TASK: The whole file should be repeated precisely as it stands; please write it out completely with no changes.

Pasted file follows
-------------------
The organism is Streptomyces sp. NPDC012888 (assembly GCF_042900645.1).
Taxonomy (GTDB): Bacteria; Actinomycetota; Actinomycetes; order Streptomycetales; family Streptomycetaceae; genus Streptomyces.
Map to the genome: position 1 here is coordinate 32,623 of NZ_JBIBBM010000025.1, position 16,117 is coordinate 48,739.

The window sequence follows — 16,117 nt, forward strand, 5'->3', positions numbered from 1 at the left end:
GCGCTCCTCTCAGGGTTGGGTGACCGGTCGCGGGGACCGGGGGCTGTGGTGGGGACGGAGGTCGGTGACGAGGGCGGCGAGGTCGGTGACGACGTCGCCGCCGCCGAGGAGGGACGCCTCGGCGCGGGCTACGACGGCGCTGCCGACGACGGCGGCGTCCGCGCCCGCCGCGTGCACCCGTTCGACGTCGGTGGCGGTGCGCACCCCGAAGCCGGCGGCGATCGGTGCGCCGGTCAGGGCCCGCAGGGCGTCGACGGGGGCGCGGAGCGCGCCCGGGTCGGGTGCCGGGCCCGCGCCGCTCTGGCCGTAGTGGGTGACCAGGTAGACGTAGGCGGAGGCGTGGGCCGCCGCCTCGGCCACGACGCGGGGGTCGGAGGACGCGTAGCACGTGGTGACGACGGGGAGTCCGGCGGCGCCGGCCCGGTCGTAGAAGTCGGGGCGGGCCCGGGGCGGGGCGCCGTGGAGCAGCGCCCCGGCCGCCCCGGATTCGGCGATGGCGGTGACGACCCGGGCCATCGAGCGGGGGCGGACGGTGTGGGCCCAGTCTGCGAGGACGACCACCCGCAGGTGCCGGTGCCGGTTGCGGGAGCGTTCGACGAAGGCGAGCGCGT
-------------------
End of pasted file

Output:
The organism is Streptomyces sp. NPDC012888 (assembly GCF_042900645.1).
Taxonomy (GTDB): Bacteria; Actinomycetota; Actinomycetes; order Streptomycetales; family Streptomycetaceae; genus Streptomyces.
Map to the genome: position 1 here is coordinate 32,623 of NZ_JBIBBM010000025.1, position 16,117 is coordinate 48,739.

The window sequence follows — 16,117 nt, forward strand, 5'->3', positions numbered from 1 at the left end:
GCGCTCCTCTCAGGGTTGGGTGACCGGTCGCGGGGACCGGGGGCTGTGGTGGGGACGGAGGTCGGTGACGAGGGCGGCGAGGTCGGTGACGACGTCGCCGCCGCCGAGGAGGGACGCCTCGGCGCGGGCTACGACGGCGCTGCCGACGACGGCGGCGTCCGCGCCCGCCGCGTGCACCCGTTCGACGTCGGTGGCGGTGCGCACCCCGAAGCCGGCGGCGATCGGTGCGCCGGTCAGGGCCCGCAGGGCGTCGACGGGGGCGCGGAGCGCGCCCGGGTCGGGTGCCGGGCCCGCGCCGCTCTGGCCGTAGTGGGTGACCAGGTAGACGTAGGCGGAGGCGTGGGCCGCCGCCTCGGCCACGACGCGGGGGTCGGAGGACGCGTAGCACGTGGTGACGACGGGGAGTCCGGCGGCGCCGGCCCGGTCGTAGAAGTCGGGGCGGGCCCGGGGCGGGGCGCCGTGGAGCAGCGCCCCGGCCGCCCCGGATTCGGCGATGGCGGTGACGACCCGGGCCATCGAGCGGGGGCGGACGGTGTGGGCCCAGTCTGCGAGGACGACCACCCGCAGGTGCCGGTGCCGGTTGCGGGAGCGTTCGACGAAGGCGAGCGCGT